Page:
Alex Kosmitoras may be blind, but he can still “see” things others can’t. When his unwanted visions of the future begin to suggest that the girl he likes could be in danger, he has no choice but to take on destiny and demand it reconsider.
Okay, now that you're caught up, on to the excerpt! I hope you'll enjoy it.
Dax is Crazy
an excerpt from Farsighted, chapter 6
Dax’s mind forces itself into mine again the following afternoon, while I’m sitting in a cramped bathroom stall, willing my bowels to empty quickly between second and third hour classes.
“Bring in the patient,” a deep echoing voice commands. Someone scuffles out of the room, dragging feet across the floor.
A cautious knock at the door comes a few moments later.
“Dax, this is Dr. Merton,” the female shuffle-walker says. “Let’s try to be a bit kinder than usual, hmm?” The door closes and she walks out, leaving the doctor alone with Dax.
Dax sits in his chair with a thud and presses his fingernails into the wooden seat, creating a sound not unlike nails dragging across a chalkboard.
“Now we both know why you’re here,” Dr. Merton says placidly. “You might as well submit to treatment.”
Dax snorts and grinds his teeth so loudly even I can hear. And for a moment, it feels like I am right inside his head, sitting on top of his brain.
“As a minor, your parents decide whether or not you undergo treatment. Since they’ve already consented, treatment is inevitable. It would be so much easier for us all if you didn’t spit on the nurses when they come to give you your injections, if you swallowed your pills like most of the other patients. If you behaved.”
“I won’t take anything. I’m not crazy,” Dax says calmly—too calmly—as he cracks his neck on either side. “And how do I know you’re not giving me poison instead of medicine? If you don’t trust me, then I don’t trust you.” He snorts again and starts rocking the chair’s four wooden legs from side to side.
“I’ve already explained, we’re giving you the medicine and the therapy to help control the hypomania and the borderline and schizoaffective personality disorders,” the doctor explains in a patient voice.
“I don’t know what any of that means!” Dax is on his feet; his voice is coming from a place over my head. He’s lost his forced calm and is now bordering on panicked. “How can you say you’ve told me, if everything you say is in code language? There’s nothing wrong with me—God damn it!”
The whole room trembles. Books inch off from their shelves and land on the floor. A picture frame slides down the wall and shatters.
“What’s—what’s going on? An earthquake?” the doctor asks in a feeble voice.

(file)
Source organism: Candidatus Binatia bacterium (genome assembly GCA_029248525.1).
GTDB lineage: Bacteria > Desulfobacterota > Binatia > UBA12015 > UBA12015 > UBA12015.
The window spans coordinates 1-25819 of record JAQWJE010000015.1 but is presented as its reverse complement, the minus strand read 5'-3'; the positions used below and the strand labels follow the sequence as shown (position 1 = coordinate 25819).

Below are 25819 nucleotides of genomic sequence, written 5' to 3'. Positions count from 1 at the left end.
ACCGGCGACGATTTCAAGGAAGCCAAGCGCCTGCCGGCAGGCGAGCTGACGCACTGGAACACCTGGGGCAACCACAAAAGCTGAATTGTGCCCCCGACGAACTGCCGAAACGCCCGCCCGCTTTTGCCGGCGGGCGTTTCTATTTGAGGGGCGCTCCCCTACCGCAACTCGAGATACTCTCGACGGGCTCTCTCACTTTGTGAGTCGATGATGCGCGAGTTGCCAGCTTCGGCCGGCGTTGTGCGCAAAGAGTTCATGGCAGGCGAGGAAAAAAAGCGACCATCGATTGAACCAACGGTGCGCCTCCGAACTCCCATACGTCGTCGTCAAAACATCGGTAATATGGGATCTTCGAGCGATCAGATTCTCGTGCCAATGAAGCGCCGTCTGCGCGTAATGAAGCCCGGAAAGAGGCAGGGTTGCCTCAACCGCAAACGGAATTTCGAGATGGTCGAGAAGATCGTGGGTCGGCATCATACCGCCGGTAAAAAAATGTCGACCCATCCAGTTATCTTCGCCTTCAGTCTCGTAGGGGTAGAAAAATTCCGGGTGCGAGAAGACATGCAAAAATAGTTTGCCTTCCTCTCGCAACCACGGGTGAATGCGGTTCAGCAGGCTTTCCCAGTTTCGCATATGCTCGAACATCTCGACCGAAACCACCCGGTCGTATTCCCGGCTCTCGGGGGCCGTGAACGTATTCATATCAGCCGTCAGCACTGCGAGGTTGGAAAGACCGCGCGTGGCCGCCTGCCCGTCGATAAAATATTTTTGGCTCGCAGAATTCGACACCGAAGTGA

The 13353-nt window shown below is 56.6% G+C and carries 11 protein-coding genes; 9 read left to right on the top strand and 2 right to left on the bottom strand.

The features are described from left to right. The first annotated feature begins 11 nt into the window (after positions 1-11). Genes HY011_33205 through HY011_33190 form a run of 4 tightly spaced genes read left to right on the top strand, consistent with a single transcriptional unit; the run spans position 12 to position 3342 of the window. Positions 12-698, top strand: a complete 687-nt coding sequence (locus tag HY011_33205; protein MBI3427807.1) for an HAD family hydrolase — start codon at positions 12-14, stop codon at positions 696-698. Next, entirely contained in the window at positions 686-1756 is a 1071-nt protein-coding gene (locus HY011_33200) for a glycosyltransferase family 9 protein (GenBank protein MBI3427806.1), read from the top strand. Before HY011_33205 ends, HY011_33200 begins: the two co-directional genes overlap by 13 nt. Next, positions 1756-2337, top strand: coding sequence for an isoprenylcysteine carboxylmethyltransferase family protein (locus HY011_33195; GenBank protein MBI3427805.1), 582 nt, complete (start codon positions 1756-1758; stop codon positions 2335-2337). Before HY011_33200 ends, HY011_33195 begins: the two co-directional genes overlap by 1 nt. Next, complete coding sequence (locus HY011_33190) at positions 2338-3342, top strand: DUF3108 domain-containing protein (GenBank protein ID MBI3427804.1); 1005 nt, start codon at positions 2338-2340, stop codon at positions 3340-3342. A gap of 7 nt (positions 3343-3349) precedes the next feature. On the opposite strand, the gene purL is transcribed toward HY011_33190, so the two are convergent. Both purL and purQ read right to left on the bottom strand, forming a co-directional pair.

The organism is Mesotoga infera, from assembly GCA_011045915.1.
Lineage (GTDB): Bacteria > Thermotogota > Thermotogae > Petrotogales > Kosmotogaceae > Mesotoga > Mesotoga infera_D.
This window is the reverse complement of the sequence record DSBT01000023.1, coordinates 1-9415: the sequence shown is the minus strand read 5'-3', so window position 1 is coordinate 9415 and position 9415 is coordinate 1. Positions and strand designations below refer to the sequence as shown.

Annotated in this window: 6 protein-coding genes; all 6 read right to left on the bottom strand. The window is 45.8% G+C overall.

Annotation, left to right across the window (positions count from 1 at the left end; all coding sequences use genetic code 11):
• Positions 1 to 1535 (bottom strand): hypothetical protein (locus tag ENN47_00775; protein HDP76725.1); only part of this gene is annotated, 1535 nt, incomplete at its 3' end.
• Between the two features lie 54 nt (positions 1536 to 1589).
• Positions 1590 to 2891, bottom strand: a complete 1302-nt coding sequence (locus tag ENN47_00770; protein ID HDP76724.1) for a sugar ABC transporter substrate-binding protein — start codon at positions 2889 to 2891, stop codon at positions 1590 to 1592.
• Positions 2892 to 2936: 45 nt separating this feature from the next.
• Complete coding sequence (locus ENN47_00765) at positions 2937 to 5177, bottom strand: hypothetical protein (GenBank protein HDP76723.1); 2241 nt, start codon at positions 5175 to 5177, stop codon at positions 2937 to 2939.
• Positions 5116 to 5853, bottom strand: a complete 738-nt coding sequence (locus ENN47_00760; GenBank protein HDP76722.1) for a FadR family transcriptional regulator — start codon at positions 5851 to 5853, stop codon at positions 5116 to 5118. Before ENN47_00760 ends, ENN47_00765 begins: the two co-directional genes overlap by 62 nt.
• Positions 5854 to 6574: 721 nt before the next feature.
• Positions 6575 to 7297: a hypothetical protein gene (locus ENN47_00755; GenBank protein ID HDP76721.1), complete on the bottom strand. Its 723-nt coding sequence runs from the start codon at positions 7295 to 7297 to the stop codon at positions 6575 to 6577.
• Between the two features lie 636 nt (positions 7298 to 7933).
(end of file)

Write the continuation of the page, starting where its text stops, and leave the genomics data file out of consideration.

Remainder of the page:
“There’s nothing wrong with me!” Dax thunders.
Lightning strikes a tree, or at least that’s what it sounds like. The electrical charge hanging in the air becomes so overwhelming my hair is practically standing on end. There’s a zipping noise—the sounds of a thousand tiny wood splinters breaking apart. The doc screams girlishly as the door is thrust open; several people rush in.
“There’s nothing wrong with me,” Dax enunciates calmly, his temper having retreated suddenly. The room settles to the state it was in just moments ago, before all the rumbling began. The electricity is gone.
I hear Dax arguing with a cluster of people, the sounds of their hands slapping to form vice grips and force him out of the office.
“What happened?” Dr. Merton asks, the sound of his voice rising up above my head. His breathing is so heavy, it interferes with his speech.
“I don’t know,” someone answers. “An earthquake wouldn’t rip your desk in half perfectly down the middle. I just can’t believe it.”
Dax laughs, or maybe he cries, under his breath, and the whole scene disappears, leaving just me and the empty school restroom. The bell must’ve rung meaning everyone else has already made their way to class.
I sit in my stall for a long time, not even worried about missing Algebra. I’m so shaken up by what just happened I can’t even move. Somehow I know deep within my gut Dax was responsible for the scene in the doctor’s office. Earlier, I thought he was getting blamed for Simmi’s death unfairly, but now I know, he’s extremely dangerous. I shudder when I realize he must be “gifted” too.
Blog Tour Notes
THE BOOK: Alex Kosmitoras may be blind, but he can still “see” things others can’t. When his unwanted visions of the future begin to suggest that the girl he likes could be in danger, he has no choice but to take on destiny and demand it reconsider. Get your copy today by visiting Amazon.com’s Kindle store or the eBook retailer of your choice. The paperback edition will be available on November 24 (for the author’s birthday).
THE CASH PRIZES: Guess what? You could win a $100 Amazon gift card as part of this special blog tour. That’s right! Just leave a comment below saying something about the post you just read, and you’ll be entered into the raffle. I could win $100 too! Please help by voting for my blog in the traffic-breaker poll. To cast your vote, visit the official Farsighted blog tour page and scroll all the way to the bottom. Thank you for your help with that.
THE GIVEAWAYS: Win 1 of 10 autographed copies of Farsighted before its paperback release by entering the giveaway on GoodReads. Perhaps you’d like an autographed postcard from the author; you can request one on her site.
THE AUTHOR: Emlyn Chand has always loved to hear and tell stories, having emerged from the womb with a fountain pen grasped firmly in her left hand (true story). When she’s not writing, she runs a large book club in Ann Arbor and is the president of author PR firm, Novel Publicity. Emlyn loves to connect with readers and is available throughout the social media interweb. Visit www.emlynchand.com for more info. Don’t forget to say “hi” to her sun conure Ducky!
MORE FUN: There's more fun below. Watch the live action Farsighted book trailer and take the quiz to find out which character is most like you!